A recent study, published in the journal Neurology assessed foetal risk after pregnancy exposure to natalizumab (Tysabri) in women with multiple sclerosis (MS). The Italian study specifically focused on spontaneous abortion and congenital anomalies.
Data of all pregnancies occurring between 2009 and 2015 in patients with MS treated with natalizumab and referring to 19 participating sites, were collected and compared with those of pregnancies in untreated patients and patients treated with injectable immunomodulatory agents (interferon-β (IFN-β)).
Rates of spontaneous abortion and congenital anomalies were also compared with those reported in the Italian population.
A total of 92 pregnancies were tracked in 83 women. Researchers followed up with these women every six months, when they had a relapse and one year after giving birth. The results showed that exposure to natalizumab during the first three months of pregnancy was associated with a 17.4% risk of miscarriage. A higher risk than women who were untreated or treated with IFN-β. The risk of major birth defects was also higher (3.7%) than those untreated or treated with IFN-β.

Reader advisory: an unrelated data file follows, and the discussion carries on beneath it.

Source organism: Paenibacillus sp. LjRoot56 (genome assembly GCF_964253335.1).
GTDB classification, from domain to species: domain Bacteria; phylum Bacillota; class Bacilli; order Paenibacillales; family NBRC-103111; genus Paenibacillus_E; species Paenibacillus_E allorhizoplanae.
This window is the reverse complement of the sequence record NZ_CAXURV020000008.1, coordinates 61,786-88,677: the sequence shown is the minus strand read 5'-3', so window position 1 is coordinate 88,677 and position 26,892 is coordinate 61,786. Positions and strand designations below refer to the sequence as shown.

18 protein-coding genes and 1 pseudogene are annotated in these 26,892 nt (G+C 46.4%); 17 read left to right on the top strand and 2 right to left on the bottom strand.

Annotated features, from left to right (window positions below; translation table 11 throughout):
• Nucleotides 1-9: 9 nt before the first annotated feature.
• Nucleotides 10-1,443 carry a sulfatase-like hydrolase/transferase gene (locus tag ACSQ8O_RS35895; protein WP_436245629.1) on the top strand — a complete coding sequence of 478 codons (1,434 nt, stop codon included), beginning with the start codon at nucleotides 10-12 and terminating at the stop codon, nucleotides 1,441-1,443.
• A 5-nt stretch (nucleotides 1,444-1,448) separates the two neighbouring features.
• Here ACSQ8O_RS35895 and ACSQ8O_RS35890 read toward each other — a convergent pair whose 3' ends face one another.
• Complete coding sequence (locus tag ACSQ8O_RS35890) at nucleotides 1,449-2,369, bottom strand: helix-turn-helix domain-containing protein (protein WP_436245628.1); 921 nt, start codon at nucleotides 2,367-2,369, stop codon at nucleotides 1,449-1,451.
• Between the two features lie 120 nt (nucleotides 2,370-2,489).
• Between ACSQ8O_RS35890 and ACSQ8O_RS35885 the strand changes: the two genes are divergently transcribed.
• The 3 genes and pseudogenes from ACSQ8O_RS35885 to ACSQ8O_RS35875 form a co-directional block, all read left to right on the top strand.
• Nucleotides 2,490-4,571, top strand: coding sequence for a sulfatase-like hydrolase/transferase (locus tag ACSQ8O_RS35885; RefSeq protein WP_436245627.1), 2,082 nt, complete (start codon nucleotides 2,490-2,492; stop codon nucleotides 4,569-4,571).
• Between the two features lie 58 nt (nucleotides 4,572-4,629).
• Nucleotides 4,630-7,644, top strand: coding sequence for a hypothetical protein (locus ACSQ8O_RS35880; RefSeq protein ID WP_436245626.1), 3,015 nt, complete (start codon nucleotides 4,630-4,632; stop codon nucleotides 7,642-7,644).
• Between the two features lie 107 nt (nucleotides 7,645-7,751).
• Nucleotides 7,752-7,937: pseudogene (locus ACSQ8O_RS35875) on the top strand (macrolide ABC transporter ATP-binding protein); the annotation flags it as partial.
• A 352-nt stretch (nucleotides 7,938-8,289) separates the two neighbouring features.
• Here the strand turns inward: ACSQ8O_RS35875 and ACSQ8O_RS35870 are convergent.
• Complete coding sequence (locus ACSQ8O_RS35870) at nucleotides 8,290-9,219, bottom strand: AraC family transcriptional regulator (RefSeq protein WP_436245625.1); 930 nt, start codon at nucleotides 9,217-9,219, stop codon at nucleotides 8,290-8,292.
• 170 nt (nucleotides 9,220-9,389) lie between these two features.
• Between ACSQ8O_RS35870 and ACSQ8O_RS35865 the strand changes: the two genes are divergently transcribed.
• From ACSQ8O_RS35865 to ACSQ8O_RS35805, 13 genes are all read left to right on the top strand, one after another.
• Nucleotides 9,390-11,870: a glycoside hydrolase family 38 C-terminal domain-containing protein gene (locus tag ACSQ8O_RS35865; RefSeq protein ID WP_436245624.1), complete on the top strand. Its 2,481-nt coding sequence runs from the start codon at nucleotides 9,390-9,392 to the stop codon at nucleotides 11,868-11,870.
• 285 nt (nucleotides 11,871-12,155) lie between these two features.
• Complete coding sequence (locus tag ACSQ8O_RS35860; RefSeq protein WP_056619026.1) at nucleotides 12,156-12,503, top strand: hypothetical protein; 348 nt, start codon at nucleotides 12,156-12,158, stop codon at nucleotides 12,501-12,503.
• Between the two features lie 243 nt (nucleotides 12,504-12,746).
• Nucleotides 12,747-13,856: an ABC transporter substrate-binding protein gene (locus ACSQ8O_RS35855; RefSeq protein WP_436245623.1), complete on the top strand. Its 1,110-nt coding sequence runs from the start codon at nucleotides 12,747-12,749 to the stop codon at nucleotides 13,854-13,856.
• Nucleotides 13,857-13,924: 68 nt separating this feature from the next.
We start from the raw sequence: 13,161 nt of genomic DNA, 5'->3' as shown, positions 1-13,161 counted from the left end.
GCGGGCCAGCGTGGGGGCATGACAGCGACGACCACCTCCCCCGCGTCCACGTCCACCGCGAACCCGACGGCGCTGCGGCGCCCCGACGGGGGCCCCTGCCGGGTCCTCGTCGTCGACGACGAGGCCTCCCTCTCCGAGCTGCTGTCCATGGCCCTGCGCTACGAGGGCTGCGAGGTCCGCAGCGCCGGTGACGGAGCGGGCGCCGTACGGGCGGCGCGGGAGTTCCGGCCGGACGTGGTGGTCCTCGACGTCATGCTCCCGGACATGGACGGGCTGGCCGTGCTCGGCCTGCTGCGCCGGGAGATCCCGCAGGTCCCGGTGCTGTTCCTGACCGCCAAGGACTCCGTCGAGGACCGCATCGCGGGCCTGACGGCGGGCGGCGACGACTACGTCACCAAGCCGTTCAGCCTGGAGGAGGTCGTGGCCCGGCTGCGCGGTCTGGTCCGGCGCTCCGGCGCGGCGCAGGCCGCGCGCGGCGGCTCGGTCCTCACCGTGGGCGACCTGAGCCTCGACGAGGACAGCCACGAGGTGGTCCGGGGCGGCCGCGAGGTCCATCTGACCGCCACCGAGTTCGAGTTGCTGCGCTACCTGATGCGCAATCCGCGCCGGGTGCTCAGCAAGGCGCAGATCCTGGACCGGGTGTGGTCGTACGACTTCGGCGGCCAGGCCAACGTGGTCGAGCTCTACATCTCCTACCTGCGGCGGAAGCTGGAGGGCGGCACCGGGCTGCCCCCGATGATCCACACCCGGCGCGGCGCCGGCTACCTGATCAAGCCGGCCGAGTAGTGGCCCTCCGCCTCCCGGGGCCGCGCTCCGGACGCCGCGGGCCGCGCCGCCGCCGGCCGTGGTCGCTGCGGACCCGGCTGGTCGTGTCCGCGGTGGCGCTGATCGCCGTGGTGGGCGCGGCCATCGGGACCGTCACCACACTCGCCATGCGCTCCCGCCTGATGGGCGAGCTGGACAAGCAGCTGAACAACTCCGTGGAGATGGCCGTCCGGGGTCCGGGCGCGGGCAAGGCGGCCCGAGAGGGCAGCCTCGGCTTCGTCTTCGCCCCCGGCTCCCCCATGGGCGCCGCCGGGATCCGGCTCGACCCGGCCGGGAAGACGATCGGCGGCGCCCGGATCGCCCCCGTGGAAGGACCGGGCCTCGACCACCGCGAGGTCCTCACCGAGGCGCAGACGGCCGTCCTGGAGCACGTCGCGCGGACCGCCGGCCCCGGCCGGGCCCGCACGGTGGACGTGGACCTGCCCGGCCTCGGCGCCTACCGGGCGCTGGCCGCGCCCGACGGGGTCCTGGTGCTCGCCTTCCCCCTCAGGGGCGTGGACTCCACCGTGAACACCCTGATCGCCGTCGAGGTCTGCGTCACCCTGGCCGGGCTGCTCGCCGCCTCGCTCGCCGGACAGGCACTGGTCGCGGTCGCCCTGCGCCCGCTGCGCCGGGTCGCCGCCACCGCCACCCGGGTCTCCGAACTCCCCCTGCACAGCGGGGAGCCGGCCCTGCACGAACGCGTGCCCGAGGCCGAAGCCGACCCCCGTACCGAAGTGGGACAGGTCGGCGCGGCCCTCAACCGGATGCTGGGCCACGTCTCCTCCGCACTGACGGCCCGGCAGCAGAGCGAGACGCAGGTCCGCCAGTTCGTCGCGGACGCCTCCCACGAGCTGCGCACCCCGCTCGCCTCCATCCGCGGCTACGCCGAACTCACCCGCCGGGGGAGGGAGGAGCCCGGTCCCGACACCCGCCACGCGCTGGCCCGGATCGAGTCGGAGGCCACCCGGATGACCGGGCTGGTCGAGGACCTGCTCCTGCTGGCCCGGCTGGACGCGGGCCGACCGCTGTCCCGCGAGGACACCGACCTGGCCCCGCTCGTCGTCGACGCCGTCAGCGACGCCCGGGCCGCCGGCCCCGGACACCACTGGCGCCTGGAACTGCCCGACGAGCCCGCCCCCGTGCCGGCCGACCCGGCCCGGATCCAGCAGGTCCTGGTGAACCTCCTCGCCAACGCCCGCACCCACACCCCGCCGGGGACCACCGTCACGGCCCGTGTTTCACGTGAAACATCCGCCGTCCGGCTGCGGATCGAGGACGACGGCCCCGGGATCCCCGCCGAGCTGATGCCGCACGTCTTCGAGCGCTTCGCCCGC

However, although the risk of miscarriage and birth defects were higher in women taking natalizumab these statistics were still within the estimates for the general population.
Both natalizumab and IFN-β was associated with lower length and weight of the babies.
Researchers concluded that natalizumab exposure to up 12 weeks of gestation is associated with an increased risk of spontaneous abortion, although within the limits expected in the general population, whereas the risk of congenital anomalies needs further investigation. Taking into account the high risk of disease reactivation after natalizumab suspension, the researchers concluded that pregnancy could be planned continuing natalizumab while strictly monitoring conception.